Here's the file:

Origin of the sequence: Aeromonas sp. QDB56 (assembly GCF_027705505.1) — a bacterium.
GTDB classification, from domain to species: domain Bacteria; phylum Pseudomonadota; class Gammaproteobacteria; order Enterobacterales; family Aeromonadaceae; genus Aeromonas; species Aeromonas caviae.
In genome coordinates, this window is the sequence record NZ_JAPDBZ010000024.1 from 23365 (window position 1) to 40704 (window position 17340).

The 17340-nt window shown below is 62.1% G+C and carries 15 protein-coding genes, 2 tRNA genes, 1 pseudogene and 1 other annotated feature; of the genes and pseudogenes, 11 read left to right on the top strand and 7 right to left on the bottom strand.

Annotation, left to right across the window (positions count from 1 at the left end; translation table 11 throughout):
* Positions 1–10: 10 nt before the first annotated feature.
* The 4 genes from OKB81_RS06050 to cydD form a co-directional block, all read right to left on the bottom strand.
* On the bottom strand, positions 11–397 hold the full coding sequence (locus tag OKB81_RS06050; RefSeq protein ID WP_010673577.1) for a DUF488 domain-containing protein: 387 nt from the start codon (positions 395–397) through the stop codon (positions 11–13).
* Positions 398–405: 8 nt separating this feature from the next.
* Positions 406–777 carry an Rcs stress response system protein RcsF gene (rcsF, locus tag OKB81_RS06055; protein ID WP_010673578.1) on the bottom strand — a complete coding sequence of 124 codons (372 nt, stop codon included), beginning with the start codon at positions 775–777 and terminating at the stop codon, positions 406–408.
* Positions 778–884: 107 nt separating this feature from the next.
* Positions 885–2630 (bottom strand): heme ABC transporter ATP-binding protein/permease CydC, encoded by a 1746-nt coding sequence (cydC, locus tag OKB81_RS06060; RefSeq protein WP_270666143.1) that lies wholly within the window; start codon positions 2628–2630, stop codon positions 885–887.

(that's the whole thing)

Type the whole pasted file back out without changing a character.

Origin of the sequence: Aeromonas sp. QDB56 (assembly GCF_027705505.1) — a bacterium.
GTDB classification, from domain to species: domain Bacteria; phylum Pseudomonadota; class Gammaproteobacteria; order Enterobacterales; family Aeromonadaceae; genus Aeromonas; species Aeromonas caviae.
In genome coordinates, this window is the sequence record NZ_JAPDBZ010000024.1 from 23365 (window position 1) to 40704 (window position 17340).

The 17340-nt window shown below is 62.1% G+C and carries 15 protein-coding genes, 2 tRNA genes, 1 pseudogene and 1 other annotated feature; of the genes and pseudogenes, 11 read left to right on the top strand and 7 right to left on the bottom strand.

Annotation, left to right across the window (positions count from 1 at the left end; translation table 11 throughout):
* Positions 1–10: 10 nt before the first annotated feature.
* The 4 genes from OKB81_RS06050 to cydD form a co-directional block, all read right to left on the bottom strand.
* On the bottom strand, positions 11–397 hold the full coding sequence (locus tag OKB81_RS06050; RefSeq protein ID WP_010673577.1) for a DUF488 domain-containing protein: 387 nt from the start codon (positions 395–397) through the stop codon (positions 11–13).
* Positions 398–405: 8 nt separating this feature from the next.
* Positions 406–777 carry an Rcs stress response system protein RcsF gene (rcsF, locus tag OKB81_RS06055; protein ID WP_010673578.1) on the bottom strand — a complete coding sequence of 124 codons (372 nt, stop codon included), beginning with the start codon at positions 775–777 and terminating at the stop codon, positions 406–408.
* Positions 778–884: 107 nt separating this feature from the next.
* Positions 885–2630 (bottom strand): heme ABC transporter ATP-binding protein/permease CydC, encoded by a 1746-nt coding sequence (cydC, locus tag OKB81_RS06060; RefSeq protein WP_270666143.1) that lies wholly within the window; start codon positions 2628–2630, stop codon positions 885–887.